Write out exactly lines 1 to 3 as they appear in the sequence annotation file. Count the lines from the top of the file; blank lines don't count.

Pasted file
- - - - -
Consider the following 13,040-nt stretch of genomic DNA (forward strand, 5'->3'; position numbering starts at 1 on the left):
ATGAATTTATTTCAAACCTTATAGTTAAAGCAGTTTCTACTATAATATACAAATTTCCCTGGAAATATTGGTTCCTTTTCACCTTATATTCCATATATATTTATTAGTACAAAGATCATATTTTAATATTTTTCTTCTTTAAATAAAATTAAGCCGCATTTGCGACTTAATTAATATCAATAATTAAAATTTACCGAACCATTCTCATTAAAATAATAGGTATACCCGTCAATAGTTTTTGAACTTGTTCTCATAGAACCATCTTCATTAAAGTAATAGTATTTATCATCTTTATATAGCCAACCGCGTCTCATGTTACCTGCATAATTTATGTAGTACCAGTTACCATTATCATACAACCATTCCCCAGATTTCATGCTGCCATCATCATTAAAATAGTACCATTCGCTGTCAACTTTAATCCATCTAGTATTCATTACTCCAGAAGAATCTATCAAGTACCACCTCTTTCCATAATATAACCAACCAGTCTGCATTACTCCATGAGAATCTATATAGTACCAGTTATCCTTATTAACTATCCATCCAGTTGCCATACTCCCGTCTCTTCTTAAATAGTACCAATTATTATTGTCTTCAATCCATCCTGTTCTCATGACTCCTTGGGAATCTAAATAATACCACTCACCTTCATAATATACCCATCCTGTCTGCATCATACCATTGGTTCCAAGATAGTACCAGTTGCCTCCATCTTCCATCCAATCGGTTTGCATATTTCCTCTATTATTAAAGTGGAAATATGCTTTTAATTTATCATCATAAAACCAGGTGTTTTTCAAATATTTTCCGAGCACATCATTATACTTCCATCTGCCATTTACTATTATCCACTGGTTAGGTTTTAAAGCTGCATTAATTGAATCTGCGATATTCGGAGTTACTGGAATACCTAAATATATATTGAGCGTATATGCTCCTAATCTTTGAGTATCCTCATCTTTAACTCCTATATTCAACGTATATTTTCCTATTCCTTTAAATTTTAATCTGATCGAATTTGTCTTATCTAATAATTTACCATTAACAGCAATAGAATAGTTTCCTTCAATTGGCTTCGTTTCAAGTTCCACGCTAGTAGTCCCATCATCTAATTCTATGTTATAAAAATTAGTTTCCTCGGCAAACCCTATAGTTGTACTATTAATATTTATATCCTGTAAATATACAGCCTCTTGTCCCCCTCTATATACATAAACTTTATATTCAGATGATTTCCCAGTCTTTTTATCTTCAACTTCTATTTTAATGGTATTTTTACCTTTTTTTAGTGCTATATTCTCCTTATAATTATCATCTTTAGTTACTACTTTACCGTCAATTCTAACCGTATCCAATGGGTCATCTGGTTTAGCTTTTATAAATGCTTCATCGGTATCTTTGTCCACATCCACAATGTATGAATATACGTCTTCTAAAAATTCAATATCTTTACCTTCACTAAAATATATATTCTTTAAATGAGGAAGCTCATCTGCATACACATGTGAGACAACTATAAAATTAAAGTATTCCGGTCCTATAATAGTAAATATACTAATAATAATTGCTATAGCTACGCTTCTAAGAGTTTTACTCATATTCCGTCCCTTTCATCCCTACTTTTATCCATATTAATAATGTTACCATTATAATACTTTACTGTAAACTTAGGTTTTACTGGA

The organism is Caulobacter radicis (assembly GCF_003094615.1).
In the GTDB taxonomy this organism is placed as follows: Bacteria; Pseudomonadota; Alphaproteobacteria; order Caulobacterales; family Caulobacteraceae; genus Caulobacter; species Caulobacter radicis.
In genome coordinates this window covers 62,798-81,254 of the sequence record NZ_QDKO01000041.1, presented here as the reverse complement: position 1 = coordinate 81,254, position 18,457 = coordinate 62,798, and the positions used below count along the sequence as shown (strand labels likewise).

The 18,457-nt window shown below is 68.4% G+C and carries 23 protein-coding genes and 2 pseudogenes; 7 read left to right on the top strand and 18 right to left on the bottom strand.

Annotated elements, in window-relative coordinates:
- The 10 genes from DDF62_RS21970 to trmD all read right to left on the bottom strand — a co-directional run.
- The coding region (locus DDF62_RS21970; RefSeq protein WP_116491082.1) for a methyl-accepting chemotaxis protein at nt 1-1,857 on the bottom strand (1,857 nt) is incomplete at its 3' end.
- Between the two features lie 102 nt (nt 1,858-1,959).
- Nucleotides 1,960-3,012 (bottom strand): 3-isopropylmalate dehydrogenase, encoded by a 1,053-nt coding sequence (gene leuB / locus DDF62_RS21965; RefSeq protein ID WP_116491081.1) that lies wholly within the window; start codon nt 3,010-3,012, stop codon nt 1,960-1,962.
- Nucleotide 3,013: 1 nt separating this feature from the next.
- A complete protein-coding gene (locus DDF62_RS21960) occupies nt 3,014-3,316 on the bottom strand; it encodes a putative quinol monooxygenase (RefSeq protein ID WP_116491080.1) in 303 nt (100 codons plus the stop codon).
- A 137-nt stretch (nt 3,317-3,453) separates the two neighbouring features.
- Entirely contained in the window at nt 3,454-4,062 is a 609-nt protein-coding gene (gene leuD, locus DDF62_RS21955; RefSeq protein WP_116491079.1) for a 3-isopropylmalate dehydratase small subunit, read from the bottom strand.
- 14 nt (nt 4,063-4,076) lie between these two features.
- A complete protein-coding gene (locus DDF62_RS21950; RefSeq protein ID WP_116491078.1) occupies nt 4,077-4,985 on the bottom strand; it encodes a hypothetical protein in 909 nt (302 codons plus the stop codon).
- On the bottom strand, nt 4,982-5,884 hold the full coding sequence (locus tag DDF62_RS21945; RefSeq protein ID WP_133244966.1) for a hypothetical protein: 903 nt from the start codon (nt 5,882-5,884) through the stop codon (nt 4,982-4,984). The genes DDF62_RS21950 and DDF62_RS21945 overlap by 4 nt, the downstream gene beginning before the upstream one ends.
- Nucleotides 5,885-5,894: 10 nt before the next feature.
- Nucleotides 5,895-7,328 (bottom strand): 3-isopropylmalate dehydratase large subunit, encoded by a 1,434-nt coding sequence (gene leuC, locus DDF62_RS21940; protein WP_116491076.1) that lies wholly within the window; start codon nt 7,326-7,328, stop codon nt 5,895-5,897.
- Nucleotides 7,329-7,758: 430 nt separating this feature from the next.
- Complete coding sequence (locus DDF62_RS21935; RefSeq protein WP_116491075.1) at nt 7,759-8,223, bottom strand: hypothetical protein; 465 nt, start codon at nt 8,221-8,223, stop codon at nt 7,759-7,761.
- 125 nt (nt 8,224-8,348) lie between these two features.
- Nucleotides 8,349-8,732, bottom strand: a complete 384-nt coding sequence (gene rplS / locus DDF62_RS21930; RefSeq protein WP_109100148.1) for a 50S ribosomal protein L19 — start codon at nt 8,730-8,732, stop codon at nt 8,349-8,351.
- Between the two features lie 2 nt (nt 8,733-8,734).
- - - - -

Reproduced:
Consider the following 13,040-nt stretch of genomic DNA (forward strand, 5'->3'; position numbering starts at 1 on the left):
ATGAATTTATTTCAAACCTTATAGTTAAAGCAGTTTCTACTATAATATACAAATTTCCCTGGAAATATTGGTTCCTTTTCACCTTATATTCCATATATATTTATTAGTACAAAGATCATATTTTAATATTTTTCTTCTTTAAATAAAATTAAGCCGCATTTGCGACTTAATTAATATCAATAATTAAAATTTACCGAACCATTCTCATTAAAATAATAGGTATACCCGTCAATAGTTTTTGAACTTGTTCTCATAGAACCATCTTCATTAAAGTAATAGTATTTATCATCTTTATATAGCCAACCGCGTCTCATGTTACCTGCATAATTTATGTAGTACCAGTTACCATTATCATACAACCATTCCCCAGATTTCATGCTGCCATCATCATTAAAATAGTACCATTCGCTGTCAACTTTAATCCATCTAGTATTCATTACTCCAGAAGAATCTATCAAGTACCACCTCTTTCCATAATATAACCAACCAGTCTGCATTACTCCATGAGAATCTATATAGTACCAGTTATCCTTATTAACTATCCATCCAGTTGCCATACTCCCGTCTCTTCTTAAATAGTACCAATTATTATTGTCTTCAATCCATCCTGTTCTCATGACTCCTTGGGAATCTAAATAATACCACTCACCTTCATAATATACCCATCCTGTCTGCATCATACCATTGGTTCCAAGATAGTACCAGTTGCCTCCATCTTCCATCCAATCGGTTTGCATATTTCCTCTATTATTAAAGTGGAAATATGCTTTTAATTTATCATCATAAAACCAGGTGTTTTTCAAATATTTTCCGAGCACATCATTATACTTCCATCTGCCATTTACTATTATCCACTGGTTAGGTTTTAAAGCTGCATTAATTGAATCTGCGATATTCGGAGTTACTGGAATACCTAAATATATATTGAGCGTATATGCTCCTAATCTTTGAGTATCCTCATCTTTAACTCCTATATTCAACGTATATTTTCCTATTCCTTTAAATTTTAATCTGATCGAATTTGTCTTATCTAATAATTTACCATTAACAGCAATAGAATAGTTTCCTTCAATTGGCTTCGTTTCAAGTTCCACGCTAGTAGTCCCATCATCTAATTCTATGTTATAAAAATTAGTTTCCTCGGCAAACCCTATAGTTGTACTATTAATATTTATATCCTGTAAATATACAGCCTCTTGTCCCCCTCTATATACATAAACTTTATATTCAGATGATTTCCCAGTCTTTTTATCTTCAACTTCTATTTTAATGGTATTTTTACCTTTTTTTAGTGCTATATTCTCCTTATAATTATCATCTTTAGTTACTACTTTACCGTCAATTCTAACCGTATCCAATGGGTCATCTGGTTTAGCTTTTATAAATGCTTCATCGGTATCTTTGTCCACATCCACAATGTATGAATATACGTCTTCTAAAAATTCAATATCTTTACCTTCACTAAAATATATATTCTTTAAATGAGGAAGCTCATCTGCATACACATGTGAGACAACTATAAAATTAAAGTATTCCGGTCCTATAATAGTAAATATACTAATAATAATTGCTATAGCTACGCTTCTAAGAGTTTTACTCATATTCCGTCCCTTTCATCCCTACTTTTATCCATATTAATAATGTTACCATTATAATACTTTACTGTAAACTTAGGTTTTACTGGA

The organism is Caulobacter radicis (assembly GCF_003094615.1).